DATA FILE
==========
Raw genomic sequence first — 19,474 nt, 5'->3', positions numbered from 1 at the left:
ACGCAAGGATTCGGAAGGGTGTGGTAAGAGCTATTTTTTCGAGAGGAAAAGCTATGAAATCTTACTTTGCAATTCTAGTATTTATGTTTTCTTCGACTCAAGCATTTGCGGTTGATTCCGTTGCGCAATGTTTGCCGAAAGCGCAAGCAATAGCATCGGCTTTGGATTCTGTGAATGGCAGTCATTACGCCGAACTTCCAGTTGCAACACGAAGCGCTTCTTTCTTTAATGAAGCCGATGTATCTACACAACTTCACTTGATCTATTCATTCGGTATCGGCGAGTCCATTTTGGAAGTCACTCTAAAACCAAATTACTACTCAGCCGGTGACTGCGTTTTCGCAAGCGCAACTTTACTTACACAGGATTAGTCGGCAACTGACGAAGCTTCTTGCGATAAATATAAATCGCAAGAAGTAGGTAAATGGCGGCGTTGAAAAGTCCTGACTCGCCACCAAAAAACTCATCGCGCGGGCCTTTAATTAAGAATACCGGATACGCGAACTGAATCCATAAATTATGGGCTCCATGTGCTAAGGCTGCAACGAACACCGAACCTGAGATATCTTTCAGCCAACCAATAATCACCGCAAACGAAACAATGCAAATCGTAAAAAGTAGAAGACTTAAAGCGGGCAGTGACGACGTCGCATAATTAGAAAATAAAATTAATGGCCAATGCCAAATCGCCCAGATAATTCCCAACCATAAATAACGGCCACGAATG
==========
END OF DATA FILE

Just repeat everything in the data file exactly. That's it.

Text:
Raw genomic sequence first — 19,474 nt, 5'->3', positions numbered from 1 at the left:
ACGCAAGGATTCGGAAGGGTGTGGTAAGAGCTATTTTTTCGAGAGGAAAAGCTATGAAATCTTACTTTGCAATTCTAGTATTTATGTTTTCTTCGACTCAAGCATTTGCGGTTGATTCCGTTGCGCAATGTTTGCCGAAAGCGCAAGCAATAGCATCGGCTTTGGATTCTGTGAATGGCAGTCATTACGCCGAACTTCCAGTTGCAACACGAAGCGCTTCTTTCTTTAATGAAGCCGATGTATCTACACAACTTCACTTGATCTATTCATTCGGTATCGGCGAGTCCATTTTGGAAGTCACTCTAAAACCAAATTACTACTCAGCCGGTGACTGCGTTTTCGCAAGCGCAACTTTACTTACACAGGATTAGTCGGCAACTGACGAAGCTTCTTGCGATAAATATAAATCGCAAGAAGTAGGTAAATGGCGGCGTTGAAAAGTCCTGACTCGCCACCAAAAAACTCATCGCGCGGGCCTTTAATTAAGAATACCGGATACGCGAACTGAATCCATAAATTATGGGCTCCATGTGCTAAGGCTGCAACGAACACCGAACCTGAGATATCTTTCAGCCAACCAATAATCACCGCAAACGAAACAATGCAAATCGTAAAAAGTAGAAGACTTAAAGCGGGCAGTGACGACGTCGCATAATTAGAAAATAAAATTAATGGCCAATGCCAAATCGCCCAGATAATTCCCAACCATAAATAACGGCCACGAATG